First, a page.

It is encouraging that the National Oil Corporation of Kenya has confirmed that the distribution of the six-kilogramme cooking gas cylinders targeting low-income households was to start yesterday after the government got an independent inspector. However, authorities need to look into consumer rights organisation Cofek’s demands for credible testing before the Sh3 billion project kicks off.
Under the plan, the cylinders are to be distributed at Sh2,000 against the commercial rate of Sh5,000. This is a step in the right direction, especially with the many health and social benefits tied to the use of clean energy for cooking, which stands at 30 percent in the country.
Based on the health gains, any steps to increase the liquefied petroleum gas uptake should be supported with the right policies, including safety and pricing.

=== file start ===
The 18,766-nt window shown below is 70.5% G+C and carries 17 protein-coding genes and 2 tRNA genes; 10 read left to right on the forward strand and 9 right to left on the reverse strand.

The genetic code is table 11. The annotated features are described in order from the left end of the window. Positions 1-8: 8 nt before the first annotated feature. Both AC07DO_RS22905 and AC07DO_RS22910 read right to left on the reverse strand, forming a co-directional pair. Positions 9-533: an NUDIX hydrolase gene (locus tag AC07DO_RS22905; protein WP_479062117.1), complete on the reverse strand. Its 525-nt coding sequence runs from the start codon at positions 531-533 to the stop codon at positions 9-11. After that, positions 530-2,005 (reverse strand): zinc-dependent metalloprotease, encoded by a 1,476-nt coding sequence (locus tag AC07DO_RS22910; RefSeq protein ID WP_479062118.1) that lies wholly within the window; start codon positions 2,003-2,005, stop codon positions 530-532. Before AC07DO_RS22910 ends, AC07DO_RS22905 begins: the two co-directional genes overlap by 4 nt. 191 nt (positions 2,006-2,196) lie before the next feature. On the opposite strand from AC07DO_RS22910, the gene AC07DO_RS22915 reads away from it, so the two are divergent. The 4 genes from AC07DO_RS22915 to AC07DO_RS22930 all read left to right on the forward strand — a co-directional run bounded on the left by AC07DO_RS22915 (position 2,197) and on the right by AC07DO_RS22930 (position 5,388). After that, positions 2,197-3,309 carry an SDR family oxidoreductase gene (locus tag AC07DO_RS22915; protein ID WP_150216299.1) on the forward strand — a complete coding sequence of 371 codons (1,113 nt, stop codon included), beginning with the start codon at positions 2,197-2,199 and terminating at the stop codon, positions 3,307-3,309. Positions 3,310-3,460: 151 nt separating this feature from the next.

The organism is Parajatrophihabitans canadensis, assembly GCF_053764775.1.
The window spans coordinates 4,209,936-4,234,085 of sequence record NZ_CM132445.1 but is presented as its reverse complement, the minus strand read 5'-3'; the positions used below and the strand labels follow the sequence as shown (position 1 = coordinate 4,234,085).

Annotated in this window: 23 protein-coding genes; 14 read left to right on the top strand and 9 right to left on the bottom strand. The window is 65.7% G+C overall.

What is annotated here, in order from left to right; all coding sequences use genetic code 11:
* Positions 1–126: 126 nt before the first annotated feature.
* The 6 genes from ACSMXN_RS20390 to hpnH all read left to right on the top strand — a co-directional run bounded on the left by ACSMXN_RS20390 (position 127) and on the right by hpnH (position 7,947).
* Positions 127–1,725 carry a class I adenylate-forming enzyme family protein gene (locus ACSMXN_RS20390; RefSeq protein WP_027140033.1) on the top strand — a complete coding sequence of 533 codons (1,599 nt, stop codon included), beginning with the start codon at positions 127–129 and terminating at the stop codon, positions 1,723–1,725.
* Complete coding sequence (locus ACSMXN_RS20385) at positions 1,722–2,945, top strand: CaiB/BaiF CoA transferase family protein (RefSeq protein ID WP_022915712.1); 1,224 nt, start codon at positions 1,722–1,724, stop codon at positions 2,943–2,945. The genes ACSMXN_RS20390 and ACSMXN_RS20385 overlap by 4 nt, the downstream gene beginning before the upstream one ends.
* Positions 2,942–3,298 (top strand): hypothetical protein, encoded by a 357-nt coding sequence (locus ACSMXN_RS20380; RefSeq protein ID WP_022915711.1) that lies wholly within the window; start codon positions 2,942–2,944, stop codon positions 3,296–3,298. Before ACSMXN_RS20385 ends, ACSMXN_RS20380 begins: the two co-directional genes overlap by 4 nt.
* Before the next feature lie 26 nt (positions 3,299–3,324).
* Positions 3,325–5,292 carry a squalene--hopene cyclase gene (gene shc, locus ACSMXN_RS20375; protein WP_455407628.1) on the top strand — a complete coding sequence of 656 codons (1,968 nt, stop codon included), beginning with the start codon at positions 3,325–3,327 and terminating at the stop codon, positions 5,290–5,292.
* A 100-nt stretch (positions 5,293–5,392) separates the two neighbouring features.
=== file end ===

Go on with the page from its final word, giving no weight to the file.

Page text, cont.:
However, it is important to note that having the cylinders alone is only covering half the distance in efforts to wean households off wood fuel and kerosene. A recent proposal to reintroduce value added tax on LPG is one of the policies akin to taking several steps backwards in the quest for cleaner fuel.
Using LPG would also only make sense if refilling is affordable and readily available to as many people as possible to reduce cost and convenience of access. We, therefore, urge the government to synchronise policies aimed at growing cooking gas use.